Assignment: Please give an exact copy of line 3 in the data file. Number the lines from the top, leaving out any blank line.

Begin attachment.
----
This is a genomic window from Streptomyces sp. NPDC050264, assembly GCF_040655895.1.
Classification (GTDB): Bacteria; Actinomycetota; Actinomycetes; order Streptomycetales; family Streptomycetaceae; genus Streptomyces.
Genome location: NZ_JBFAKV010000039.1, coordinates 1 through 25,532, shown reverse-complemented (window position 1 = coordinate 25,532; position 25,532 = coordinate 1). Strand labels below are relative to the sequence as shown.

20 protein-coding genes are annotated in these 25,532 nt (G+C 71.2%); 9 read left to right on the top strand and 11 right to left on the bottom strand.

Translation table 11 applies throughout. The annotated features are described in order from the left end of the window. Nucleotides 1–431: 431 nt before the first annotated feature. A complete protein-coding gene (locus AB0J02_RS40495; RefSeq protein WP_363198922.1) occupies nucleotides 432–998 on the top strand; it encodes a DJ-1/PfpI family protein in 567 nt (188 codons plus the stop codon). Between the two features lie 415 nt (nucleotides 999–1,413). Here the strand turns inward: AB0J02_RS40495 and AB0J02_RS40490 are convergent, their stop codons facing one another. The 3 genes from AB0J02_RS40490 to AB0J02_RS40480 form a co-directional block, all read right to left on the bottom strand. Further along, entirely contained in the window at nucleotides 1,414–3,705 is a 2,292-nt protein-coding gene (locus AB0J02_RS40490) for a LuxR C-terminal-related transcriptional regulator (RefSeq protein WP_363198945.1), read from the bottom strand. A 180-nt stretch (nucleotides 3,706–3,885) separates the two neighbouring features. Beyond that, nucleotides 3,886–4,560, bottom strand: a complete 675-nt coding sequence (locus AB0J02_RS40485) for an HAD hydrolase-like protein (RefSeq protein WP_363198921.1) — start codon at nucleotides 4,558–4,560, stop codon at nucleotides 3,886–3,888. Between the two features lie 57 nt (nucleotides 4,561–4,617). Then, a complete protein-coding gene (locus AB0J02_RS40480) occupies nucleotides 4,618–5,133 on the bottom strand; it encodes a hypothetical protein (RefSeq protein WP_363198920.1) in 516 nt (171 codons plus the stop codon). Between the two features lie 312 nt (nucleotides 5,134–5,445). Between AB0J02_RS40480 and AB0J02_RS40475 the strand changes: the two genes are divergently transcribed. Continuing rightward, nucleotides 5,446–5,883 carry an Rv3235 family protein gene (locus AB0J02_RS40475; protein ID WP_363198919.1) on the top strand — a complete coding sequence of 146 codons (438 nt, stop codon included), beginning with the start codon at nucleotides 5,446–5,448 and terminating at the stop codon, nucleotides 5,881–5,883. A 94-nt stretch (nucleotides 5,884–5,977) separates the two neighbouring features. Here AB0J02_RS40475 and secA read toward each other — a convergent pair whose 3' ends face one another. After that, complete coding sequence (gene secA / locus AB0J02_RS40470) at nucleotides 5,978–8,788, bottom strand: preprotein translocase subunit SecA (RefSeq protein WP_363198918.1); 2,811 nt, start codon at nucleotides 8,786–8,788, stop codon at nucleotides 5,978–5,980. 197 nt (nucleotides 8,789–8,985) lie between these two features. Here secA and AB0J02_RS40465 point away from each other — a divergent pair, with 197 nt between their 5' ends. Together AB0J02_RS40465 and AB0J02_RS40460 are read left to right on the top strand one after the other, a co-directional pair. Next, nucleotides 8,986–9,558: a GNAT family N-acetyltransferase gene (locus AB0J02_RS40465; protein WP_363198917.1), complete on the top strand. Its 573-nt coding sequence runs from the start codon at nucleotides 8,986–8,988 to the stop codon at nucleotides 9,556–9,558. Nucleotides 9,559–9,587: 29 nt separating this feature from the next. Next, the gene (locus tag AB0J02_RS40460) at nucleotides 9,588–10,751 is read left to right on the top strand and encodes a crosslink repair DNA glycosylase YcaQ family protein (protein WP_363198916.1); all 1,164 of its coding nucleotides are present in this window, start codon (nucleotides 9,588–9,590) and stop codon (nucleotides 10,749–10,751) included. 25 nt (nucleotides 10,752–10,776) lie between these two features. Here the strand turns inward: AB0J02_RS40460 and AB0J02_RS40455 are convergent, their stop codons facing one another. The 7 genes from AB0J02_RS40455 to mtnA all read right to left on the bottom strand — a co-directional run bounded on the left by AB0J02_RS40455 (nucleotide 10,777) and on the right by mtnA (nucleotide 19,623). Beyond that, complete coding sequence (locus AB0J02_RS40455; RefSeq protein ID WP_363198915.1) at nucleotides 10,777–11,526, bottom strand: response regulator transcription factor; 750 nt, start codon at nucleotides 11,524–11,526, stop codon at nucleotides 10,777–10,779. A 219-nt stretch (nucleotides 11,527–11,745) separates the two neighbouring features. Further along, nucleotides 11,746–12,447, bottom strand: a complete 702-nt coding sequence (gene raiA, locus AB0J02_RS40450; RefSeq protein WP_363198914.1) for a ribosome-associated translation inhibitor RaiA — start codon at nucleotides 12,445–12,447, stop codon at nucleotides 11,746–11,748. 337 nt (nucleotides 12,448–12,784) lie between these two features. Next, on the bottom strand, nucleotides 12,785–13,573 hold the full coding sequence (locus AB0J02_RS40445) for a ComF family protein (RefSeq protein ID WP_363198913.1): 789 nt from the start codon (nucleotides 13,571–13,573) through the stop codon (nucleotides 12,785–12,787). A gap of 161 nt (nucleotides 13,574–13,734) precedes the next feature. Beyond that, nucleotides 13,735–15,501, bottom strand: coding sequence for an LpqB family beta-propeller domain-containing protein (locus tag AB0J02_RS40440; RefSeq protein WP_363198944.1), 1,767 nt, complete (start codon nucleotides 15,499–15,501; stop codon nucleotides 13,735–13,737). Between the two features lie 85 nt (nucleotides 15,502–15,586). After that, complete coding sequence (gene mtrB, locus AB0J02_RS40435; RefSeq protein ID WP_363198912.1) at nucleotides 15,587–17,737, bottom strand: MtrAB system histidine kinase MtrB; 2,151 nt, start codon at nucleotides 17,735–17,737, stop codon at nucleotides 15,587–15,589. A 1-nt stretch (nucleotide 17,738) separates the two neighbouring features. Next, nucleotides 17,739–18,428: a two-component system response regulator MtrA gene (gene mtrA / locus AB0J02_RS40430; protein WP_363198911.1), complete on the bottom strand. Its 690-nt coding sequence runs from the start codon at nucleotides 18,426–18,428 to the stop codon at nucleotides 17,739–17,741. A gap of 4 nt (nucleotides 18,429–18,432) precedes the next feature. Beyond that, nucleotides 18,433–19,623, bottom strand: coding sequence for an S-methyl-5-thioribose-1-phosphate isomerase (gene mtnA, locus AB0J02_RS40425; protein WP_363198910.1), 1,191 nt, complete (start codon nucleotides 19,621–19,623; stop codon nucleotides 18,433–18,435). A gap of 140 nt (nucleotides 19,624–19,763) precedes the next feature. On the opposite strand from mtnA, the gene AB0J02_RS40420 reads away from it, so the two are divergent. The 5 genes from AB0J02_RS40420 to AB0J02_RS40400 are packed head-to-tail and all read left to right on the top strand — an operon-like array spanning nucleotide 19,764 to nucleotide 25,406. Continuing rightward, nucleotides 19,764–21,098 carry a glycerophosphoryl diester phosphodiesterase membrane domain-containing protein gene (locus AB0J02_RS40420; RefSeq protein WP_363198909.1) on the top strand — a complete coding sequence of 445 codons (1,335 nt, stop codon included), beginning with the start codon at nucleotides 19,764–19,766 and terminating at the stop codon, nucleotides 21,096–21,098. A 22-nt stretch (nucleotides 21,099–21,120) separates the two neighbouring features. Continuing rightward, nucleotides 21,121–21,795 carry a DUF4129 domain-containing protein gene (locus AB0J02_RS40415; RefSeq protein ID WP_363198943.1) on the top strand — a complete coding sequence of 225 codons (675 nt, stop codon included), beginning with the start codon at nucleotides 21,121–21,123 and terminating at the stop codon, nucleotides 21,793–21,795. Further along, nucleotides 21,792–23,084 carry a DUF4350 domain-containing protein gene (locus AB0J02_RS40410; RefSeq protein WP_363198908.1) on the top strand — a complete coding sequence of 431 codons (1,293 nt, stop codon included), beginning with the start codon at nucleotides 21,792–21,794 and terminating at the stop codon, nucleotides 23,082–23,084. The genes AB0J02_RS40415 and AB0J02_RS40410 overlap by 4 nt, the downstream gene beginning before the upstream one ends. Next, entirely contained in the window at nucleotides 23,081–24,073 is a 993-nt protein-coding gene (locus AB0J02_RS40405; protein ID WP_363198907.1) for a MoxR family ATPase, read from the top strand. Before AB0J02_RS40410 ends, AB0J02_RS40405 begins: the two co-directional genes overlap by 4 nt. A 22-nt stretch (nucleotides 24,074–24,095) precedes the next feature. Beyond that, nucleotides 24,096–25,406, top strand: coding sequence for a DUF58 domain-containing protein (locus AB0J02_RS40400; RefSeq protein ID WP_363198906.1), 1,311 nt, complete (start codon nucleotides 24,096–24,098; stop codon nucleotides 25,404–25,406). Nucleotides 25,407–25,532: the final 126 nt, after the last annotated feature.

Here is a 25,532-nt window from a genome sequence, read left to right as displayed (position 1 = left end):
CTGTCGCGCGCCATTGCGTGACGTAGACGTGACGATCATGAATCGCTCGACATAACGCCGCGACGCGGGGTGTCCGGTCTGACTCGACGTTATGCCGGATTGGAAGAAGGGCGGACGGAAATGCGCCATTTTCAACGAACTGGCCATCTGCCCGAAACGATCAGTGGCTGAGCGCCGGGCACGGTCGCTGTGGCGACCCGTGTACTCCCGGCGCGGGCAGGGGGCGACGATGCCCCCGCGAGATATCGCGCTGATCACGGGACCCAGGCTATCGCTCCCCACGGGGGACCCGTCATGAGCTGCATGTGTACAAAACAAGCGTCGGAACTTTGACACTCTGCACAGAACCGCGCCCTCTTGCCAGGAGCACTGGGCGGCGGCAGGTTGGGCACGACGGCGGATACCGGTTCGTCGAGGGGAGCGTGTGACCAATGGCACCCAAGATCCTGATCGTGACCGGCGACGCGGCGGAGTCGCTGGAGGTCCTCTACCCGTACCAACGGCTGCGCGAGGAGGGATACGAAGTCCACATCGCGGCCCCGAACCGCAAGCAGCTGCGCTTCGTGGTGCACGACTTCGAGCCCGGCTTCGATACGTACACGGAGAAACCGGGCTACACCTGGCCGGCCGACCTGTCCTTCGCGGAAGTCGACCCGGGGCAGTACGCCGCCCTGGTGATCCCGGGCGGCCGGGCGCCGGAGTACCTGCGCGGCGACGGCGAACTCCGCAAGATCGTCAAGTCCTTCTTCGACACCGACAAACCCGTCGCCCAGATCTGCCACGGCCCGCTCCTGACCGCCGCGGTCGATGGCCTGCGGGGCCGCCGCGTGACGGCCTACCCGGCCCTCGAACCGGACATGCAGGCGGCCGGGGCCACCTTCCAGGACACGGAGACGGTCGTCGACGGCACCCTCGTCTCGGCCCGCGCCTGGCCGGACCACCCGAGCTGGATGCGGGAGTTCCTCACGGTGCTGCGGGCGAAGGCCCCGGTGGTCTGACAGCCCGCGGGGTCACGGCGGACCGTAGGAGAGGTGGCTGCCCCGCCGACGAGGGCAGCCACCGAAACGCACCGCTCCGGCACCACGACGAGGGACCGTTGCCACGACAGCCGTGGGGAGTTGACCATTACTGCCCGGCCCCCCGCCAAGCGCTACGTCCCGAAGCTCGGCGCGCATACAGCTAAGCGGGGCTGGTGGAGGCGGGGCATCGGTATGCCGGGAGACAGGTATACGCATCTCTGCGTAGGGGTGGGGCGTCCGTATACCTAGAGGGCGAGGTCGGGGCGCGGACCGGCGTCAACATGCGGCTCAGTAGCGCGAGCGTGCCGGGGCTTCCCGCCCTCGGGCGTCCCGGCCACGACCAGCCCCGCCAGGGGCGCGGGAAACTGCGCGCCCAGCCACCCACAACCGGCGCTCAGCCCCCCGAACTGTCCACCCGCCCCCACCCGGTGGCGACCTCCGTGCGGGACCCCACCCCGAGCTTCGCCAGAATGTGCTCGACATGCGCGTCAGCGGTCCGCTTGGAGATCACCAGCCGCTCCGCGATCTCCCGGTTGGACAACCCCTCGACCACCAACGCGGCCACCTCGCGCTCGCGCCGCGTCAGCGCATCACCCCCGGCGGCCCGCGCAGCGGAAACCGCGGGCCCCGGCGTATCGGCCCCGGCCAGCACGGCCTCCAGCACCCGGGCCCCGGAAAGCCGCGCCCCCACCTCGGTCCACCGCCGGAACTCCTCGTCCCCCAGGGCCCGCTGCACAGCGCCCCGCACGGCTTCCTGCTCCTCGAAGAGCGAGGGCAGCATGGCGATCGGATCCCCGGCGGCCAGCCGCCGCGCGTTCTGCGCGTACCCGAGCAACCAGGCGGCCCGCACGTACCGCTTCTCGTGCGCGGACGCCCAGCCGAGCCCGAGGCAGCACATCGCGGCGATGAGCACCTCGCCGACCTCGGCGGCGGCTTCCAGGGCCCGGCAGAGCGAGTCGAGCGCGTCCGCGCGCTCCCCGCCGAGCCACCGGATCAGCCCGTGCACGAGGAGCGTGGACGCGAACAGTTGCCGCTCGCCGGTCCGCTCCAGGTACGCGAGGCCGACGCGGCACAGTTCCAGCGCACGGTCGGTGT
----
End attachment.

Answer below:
Genome location: NZ_JBFAKV010000039.1, coordinates 1 through 25,532, shown reverse-complemented (window position 1 = coordinate 25,532; position 25,532 = coordinate 1). Strand labels below are relative to the sequence as shown.